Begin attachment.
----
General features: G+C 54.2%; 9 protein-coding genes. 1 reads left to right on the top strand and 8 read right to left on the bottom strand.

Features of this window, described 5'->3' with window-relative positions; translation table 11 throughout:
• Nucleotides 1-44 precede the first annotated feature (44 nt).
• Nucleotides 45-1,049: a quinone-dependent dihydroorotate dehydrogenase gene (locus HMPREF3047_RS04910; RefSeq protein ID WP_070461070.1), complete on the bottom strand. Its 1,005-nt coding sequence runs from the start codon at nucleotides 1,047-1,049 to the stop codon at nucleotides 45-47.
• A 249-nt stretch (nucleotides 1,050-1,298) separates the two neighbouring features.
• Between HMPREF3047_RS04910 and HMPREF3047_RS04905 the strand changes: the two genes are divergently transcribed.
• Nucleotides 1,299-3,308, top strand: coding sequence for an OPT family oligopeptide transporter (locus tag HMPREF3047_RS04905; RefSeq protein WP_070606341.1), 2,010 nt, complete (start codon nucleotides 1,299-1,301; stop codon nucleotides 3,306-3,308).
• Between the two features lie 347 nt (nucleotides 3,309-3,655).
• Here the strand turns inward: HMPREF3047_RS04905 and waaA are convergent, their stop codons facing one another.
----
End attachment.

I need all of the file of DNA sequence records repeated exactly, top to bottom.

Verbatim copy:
General features: G+C 54.2%; 9 protein-coding genes. 1 reads left to right on the top strand and 8 read right to left on the bottom strand.

Features of this window, described 5'->3' with window-relative positions; translation table 11 throughout:
• Nucleotides 1-44 precede the first annotated feature (44 nt).
• Nucleotides 45-1,049: a quinone-dependent dihydroorotate dehydrogenase gene (locus HMPREF3047_RS04910; RefSeq protein ID WP_070461070.1), complete on the bottom strand. Its 1,005-nt coding sequence runs from the start codon at nucleotides 1,047-1,049 to the stop codon at nucleotides 45-47.
• A 249-nt stretch (nucleotides 1,050-1,298) separates the two neighbouring features.
• Between HMPREF3047_RS04910 and HMPREF3047_RS04905 the strand changes: the two genes are divergently transcribed.
• Nucleotides 1,299-3,308, top strand: coding sequence for an OPT family oligopeptide transporter (locus tag HMPREF3047_RS04905; RefSeq protein WP_070606341.1), 2,010 nt, complete (start codon nucleotides 1,299-1,301; stop codon nucleotides 3,306-3,308).
• Between the two features lie 347 nt (nucleotides 3,309-3,655).
• Here the strand turns inward: HMPREF3047_RS04905 and waaA are convergent, their stop codons facing one another.